Last night my wife and I had the privilege of listening to a presentation by Canton resident Barbara Turkeltaub, a Holocaust survivor and a friend of mine.
Imagine being a six year old at a playground retreiving a soccer ball in a ditch. Suddenly it's very loud and you hear strange noises; you emerge. The children are dead. Nazis have invaded Poland and have bombed your city. You are rounded up with your sisters and parents into the Vilma ghettos. Arrangements are eventually made for the family to split up and escape. You and your three year old sister are ushered into a wagon in the middle of the night, buried by blankets and hay, to a farm of strangers.
You are barely welcome there, and you overhear that you and your sister are going to be turned in to the Gestapo the next day for some kind of reward. You don't know what the "Gestapo" is, but your fragile mind senses that something is wrong. You decide to escape in the middle of the night, but your sister is restless. You break into the pantry to get some bread to keep her quiet. You spot a what appears to be a jar of honey; this will work. The sweetness of the honey on the bread will distract her during the escape.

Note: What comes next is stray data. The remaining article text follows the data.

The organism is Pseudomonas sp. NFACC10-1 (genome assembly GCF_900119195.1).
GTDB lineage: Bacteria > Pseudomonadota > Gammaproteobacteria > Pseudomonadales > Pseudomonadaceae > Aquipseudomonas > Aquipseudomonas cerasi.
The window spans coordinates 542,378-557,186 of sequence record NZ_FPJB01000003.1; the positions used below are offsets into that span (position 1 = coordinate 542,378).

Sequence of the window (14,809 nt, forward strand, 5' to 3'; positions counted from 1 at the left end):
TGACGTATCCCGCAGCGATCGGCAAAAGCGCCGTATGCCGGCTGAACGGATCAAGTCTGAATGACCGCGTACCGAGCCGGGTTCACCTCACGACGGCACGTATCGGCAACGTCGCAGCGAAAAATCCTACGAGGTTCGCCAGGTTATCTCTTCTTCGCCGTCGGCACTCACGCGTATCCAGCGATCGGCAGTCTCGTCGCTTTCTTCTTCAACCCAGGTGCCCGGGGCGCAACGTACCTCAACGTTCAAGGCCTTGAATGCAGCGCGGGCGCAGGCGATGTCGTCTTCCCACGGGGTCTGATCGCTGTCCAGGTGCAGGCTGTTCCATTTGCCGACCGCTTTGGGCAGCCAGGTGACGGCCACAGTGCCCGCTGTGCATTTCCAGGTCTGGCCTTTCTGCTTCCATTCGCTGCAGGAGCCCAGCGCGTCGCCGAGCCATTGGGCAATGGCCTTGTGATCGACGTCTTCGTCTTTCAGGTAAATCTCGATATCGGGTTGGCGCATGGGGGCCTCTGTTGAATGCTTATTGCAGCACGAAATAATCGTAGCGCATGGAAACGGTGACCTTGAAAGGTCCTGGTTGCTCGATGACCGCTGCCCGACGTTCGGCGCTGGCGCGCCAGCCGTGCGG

You sneak out and give her the bread to keep her quiet. Hand in hand, in the darkness of night, you notice bubbles coming out of her mouth. The jar of honey? Turns out is was soap. No matter; she is content to eat the bread lathered in soap, and you make your escape, eventually to a convent to be raised by nuns and priests until reunited with your mother a few years after the war ends.
The crowded room erupts in laughter along with Barbara. A moment of levity in an otherwise unfathomable story. A story told at a university peppered with college students. And a lesson in grace, forgiveness, and the strength of the human spirit that cannot be found in any textbook or course syllabus.
There are also lessons here for people devastated by injury and other personal tragedies like the loss of a loved one. Perserverence. Never giving up. Survival. Forgiveness. Finding kernels of goodness when surrounded by evil or dire circumstances.
Thank you, Barbara, for sharing.